Just give up now — there is simply no American shower short enough and no GDR-era radiator cold enough for the German energy-saving instinct.

The city squares will only occasionally host gay-marriage protests either for or against , and the street corners rarely see a pro-life or-choice sign.

Thought you knew something about European geography? Meanwhile, remember to tuck away any of your own standards for US geography.

No, New York City is not in Philadelphia. Never eat Taco Bell when you lived in the states? Our InterNations Expat Guide on Germany provides you with all you need to know about favorite expat destinations, visa types, and transportation.

Working in Germany Germany is a great choice for expats looking for a career boost! Not only is the country one of the main players in the EU, but also one of the strongest economies worldwide.

Re-writing the Cultural Code I am Australian. Which means I am by nature outgoing, friendly, and a maybe a little too loud.

I make eye contact and say hello to people in public places. I love making small-talk. I generally arrive late. I interrupt people to make comments I think would add to the conversation.

However, their language bears so many pitfalls, leading to an array of funny situations. InterNations member Desi has put some of them together in her confessions of a foreigner living in Germany.

In addition to high job security and a favorable work-life balance, expats are also thrilled with how safe the country is and with its high quality of medical care.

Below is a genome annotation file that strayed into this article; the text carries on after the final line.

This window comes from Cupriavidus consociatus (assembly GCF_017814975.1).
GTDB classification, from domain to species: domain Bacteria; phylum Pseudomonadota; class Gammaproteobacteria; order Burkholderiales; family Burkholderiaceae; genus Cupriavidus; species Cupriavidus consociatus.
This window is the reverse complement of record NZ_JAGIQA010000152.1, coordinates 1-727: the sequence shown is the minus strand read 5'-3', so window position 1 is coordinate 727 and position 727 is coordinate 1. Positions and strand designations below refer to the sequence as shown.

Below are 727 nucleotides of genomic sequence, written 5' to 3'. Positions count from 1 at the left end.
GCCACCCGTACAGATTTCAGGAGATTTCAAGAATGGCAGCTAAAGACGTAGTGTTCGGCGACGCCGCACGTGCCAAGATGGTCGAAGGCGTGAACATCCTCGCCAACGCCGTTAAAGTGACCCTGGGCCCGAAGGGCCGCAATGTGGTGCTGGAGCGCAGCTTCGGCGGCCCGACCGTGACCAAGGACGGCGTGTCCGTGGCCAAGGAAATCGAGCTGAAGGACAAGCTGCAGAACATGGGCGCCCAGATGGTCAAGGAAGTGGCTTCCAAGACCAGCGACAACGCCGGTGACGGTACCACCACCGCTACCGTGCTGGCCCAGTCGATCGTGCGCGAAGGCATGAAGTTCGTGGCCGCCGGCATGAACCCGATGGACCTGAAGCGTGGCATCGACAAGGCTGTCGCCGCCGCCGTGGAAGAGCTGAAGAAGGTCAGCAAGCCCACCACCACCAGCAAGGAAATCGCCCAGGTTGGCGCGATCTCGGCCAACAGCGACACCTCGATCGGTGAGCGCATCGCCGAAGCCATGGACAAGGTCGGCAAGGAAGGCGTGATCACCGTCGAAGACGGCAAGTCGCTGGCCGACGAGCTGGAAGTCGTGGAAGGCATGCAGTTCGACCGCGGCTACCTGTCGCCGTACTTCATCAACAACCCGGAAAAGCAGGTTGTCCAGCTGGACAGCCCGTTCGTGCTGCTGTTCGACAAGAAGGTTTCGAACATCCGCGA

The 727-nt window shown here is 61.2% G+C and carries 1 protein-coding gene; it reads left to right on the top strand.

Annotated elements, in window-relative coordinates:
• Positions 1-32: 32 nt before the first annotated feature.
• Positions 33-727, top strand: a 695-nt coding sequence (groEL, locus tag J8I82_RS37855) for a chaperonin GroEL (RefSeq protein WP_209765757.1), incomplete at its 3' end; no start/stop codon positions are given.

Read on for a closer look at what makes Germany such a popular expat destination. Daiki Saito "When my company decided to send me to Essen, I took a quick look at the local community and said: Prepare for Moving Abroad.

Safety Issues for Expatriate Women. Easier Said Than Done? Top Articles Expat Guide. Moving to New Zealand. Living in Costa Rica.

Order in Germany goes so far as to include your trash. You will see special bins for all kinds of garbage and there is a specific time when you must do your recycling.

Germany is an environmentally friendly country, so you should brush up on your recycling skills and learn what materials go where when you move there.

Education is well ordered in Germany. It is high quality, and most importantly, it is FREE. You will most likely not have to pay any tuition for university, or maybe just a few hundred euros per semester.

The difference with U. S tuition , for example, is astounding. Whereas in the U. S you graduate with a mountain of debt, in Germany, you can start earning a full salary without the burden of paying back your education.

This might sound strange, but it is not a myth. All stores are closed down on Saturday evening and do not open until Monday morning. Sunday is a time of rest or drinking in Germany, so anticipate it and use it well.

Most foreigners when they first move to Germany forget this important fact and might end up without bread on Sunday, so be sure to go to the store on Saturday and pick up food and other things you need.

Germany is in the middle of Europe. And travelling in Europe is much cheaper than in other places, especially in the U.

You can be in another country in a few hours. It gives you immense opportunities to travel even within the country as it is quite big, and outside of it too, to see different cultures.

People go to Germany with the expectation of eating lots of sausage and nothing else. Germany has a wide selection of foods, from the meat to the desserts.

You get a huge range of breads and other baked goods as well. You might not be able to find the comfort foods of your own country easily, but you will have the opportunity to try many different dishes and ingredients that will be delicious.

The crown jewel of Germany is of course the beer. Everyone knows it and everyone expects it.

What is i live in german -